I now note, however, in reviewing the galleys of chapter Vl that an extensive discussion of the "Welcome Mr. Kennedy" advertisement and the "Wanted for Treason" handbill are included. The following statement appears in connection: "There is no evidence that he [Oswald] became aware of either the 'Welcome Mr. Kennedy' advertisement or the 'Wanted for Treason' handbill, though neither possibility can be precluded."
Our discussion of the possible inclusion of the Castro quote had obvious political overtones. The discussion set forth in chapter Vl concerning the "Welcome Mr. Kennedy" advertisement and the "Wanted for Treason" handbill have similar overtones. One of the basic positions that you have taken throughout this investigation is that the groups on both ends of the political spectrum must treated fairly. I have agreed with that proposition in general, even though have disagreed at times on specific applications of it.
It appears clear to me, however, that if we are precluded from including the quote from the New Orleans newspaper concerning Castro's speech on the grounds that we have no evidence that Oswald actually read it, even though we do know


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he read a great deal, the same must be true of the "Welcome Mr. Kennedy" advertisement and the "Wanted four Treason" handbill. The discussion in chapteer Vl actually admits that the "Welcome Mr. Kennedy" advertisement in the November 22, 1963, Dallas Morning News probably did not come to Oswald's attention. Under those circumstances, it would seem to me that fairness indicates either the deletion of the discussion of the advertisement and the handbill that is now set forth in chapter VI or the inclusion of the Castro statement in chapter VII.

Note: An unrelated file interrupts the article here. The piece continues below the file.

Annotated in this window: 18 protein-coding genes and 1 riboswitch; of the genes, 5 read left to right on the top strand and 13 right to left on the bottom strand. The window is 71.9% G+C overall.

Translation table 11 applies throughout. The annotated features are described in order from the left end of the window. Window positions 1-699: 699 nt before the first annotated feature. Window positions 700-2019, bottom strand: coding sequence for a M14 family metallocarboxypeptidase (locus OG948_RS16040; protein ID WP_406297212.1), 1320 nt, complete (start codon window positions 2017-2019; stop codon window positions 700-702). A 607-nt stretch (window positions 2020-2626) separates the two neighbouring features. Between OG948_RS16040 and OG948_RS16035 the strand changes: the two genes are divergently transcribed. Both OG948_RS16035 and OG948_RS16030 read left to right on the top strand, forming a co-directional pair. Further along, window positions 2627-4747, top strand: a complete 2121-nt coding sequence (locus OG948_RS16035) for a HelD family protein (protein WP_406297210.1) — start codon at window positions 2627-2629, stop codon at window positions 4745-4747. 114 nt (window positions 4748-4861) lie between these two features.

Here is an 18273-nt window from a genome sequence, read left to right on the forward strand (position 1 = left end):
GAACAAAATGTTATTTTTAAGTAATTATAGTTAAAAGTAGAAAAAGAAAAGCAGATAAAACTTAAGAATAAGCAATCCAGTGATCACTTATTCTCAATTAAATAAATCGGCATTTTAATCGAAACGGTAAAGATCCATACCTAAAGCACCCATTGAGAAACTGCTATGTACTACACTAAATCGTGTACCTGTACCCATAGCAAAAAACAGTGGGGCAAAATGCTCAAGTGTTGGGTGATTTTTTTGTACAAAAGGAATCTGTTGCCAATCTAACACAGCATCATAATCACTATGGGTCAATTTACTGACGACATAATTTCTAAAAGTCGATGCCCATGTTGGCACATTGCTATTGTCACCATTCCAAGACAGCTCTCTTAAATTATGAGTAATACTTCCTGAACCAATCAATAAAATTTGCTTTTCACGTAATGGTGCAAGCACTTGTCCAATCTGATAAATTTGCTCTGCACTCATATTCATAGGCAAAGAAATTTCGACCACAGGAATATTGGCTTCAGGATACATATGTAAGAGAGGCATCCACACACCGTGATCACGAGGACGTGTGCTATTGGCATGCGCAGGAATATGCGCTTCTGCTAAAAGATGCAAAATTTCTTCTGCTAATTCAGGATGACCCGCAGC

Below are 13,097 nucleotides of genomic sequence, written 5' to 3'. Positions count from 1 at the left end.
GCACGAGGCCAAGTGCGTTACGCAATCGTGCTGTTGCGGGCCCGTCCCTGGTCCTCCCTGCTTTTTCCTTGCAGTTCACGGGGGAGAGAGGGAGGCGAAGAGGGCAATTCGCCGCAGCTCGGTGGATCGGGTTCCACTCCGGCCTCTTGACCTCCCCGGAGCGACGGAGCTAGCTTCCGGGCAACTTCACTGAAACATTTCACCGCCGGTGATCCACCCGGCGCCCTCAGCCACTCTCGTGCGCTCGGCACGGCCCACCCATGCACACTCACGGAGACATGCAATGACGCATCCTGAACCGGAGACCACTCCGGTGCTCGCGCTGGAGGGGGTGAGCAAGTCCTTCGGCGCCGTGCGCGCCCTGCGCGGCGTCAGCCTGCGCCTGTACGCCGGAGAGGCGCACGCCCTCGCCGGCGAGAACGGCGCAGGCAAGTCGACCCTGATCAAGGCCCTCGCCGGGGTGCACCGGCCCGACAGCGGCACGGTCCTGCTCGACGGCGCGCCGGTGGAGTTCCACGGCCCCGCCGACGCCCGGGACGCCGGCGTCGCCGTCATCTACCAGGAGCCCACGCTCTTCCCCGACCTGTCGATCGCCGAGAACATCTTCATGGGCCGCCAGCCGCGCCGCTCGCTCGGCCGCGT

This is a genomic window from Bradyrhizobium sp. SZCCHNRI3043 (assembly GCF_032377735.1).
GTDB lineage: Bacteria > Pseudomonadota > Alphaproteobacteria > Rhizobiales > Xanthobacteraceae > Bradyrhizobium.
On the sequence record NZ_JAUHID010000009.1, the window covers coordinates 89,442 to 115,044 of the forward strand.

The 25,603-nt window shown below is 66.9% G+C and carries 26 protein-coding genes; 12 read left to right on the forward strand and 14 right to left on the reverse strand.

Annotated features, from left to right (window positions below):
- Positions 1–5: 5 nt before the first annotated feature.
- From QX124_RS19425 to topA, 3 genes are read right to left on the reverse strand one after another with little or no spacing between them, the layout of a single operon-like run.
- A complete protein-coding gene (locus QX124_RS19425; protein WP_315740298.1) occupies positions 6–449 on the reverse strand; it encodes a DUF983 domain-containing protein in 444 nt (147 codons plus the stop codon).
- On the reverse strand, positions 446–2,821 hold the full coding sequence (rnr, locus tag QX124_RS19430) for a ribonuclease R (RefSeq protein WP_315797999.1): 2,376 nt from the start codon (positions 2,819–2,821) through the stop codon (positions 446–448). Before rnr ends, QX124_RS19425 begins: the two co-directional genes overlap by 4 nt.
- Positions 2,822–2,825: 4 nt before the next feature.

Mr. CORNWELL. Would it be fair to state, Mr. Liebeler, that on the first page of that document you outline to Mr. Rankin two different types of newspaper or articles, one of which would reflect a possible threat against the President by Mr. Castro, and another set of articles which would indicate possible threats by rightwing groups in the United States?
Mr. LIEBELER. Yes, sir.
Mr. CORNWELL. Would it be fair to state that on page 2 you go on to state that: